Tonight, Tonight, ‘West Side Story’ Is Full of Light

By Edward Simon Cruz, age 16, West Windsor-Plainsboro High School North, Plainsboro, N.J.

Musical theater is, at its best, exhilarating and immersive. The catchy tunes, dynamic choreography and live environment form an experience that cannot be replicated anywhere else. No wonder film adaptations of musicals frequently fall flat.

“West Side Story” provides an interesting exception to the rule. The musical and its 1961 film adaptation are both notorious for their inauthentic depictions of Puerto Ricans, but they remain cultural touchstones. In an age of remakes, another adaptation of a semi-problematic work could very easily fall flat.

This one, thankfully, does not.

Director Steven Spielberg and screenwriter Tony Kushner made several wise adjustments, like casting Latinx actors as Latinx characters and adding dialogue that mixes English and unsubtitled Spanish. These changes do not erase the original’s issues, but they do help reimagine “West Side Story” for a new era.

The famous score from Leonard Bernstein and the recently-passed Stephen Sondheim remains, and the Shakespeare-inspired premise still revolves around two star-crossed lovers (the white Tony and the Puerto Rican Maria) associated with rival gangs (the Jets and the Sharks, respectively) in 1950s Manhattan. While Ansel Elgort is merely serviceable as Tony, newcomer Rachel Zegler is graceful in Maria’s softer scenes and achingly vulnerable amid her heartbreaks. The supporting performers, many of whom are Broadway veterans, are all commanding presences: Mike Faist and David Alvarez bring edge as Riff and Bernardo (the leaders of the Jets and Sharks, respectively), and Ariana DeBose’s lively portrayal of Bernardo’s girlfriend, Anita, lives up to Rita Moreno’s Oscar-winning performance in the same role.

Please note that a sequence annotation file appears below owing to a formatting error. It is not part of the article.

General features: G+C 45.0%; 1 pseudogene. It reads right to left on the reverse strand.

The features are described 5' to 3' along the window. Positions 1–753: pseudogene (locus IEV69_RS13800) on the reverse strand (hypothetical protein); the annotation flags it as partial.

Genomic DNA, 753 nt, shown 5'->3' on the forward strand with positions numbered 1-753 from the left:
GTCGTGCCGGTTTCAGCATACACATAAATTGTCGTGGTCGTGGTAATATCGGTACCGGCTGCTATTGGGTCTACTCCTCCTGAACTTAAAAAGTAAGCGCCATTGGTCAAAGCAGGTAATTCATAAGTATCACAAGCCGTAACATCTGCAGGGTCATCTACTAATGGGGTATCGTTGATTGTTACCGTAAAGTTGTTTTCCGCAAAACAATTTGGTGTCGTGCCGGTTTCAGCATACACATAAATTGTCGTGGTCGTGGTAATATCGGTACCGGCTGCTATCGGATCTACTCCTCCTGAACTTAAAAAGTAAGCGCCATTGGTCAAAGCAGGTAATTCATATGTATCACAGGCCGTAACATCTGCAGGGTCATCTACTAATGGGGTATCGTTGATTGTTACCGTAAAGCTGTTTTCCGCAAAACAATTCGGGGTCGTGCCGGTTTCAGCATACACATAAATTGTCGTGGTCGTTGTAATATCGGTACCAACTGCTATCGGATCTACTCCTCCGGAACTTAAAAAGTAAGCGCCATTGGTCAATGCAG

Spielberg combines these performances with Janusz Kaminski’s arresting cinematography and Justin Peck’s sharp choreography to create musical sequences that are in themselves exhilarating and immersive, especially when viewed in a big theater. Some numbers, like the vibrant “America,” could have come from a classic Technicolor extravaganza; others, like the toe-tapping “Cool,” are inventive in using their environments, be they platforms hanging over the water or displays in a department store. One reprise of “Tonight” encapsulates this film’s strengths, using overlapping voices and quick cuts to crescendo both musically and emotionally in the buildup to a climactic fight.

In Spielberg’s hands, “West Side Story” is both a glorious throwback and a grittier update. It’s also a poignant tribute to the living legend Rita Moreno and the late legend Stephen Sondheim. Fittingly, Moreno appears as a wise mentor, bridging the gap between past and present in a film that purports to bridge the gap between stage and screen. She even gets one of the show’s most iconic (and heartbreaking) numbers, singing, “There’s a place for us / Somewhere, a place for us.”

There is, indeed, a place for another “West Side Story”: right here.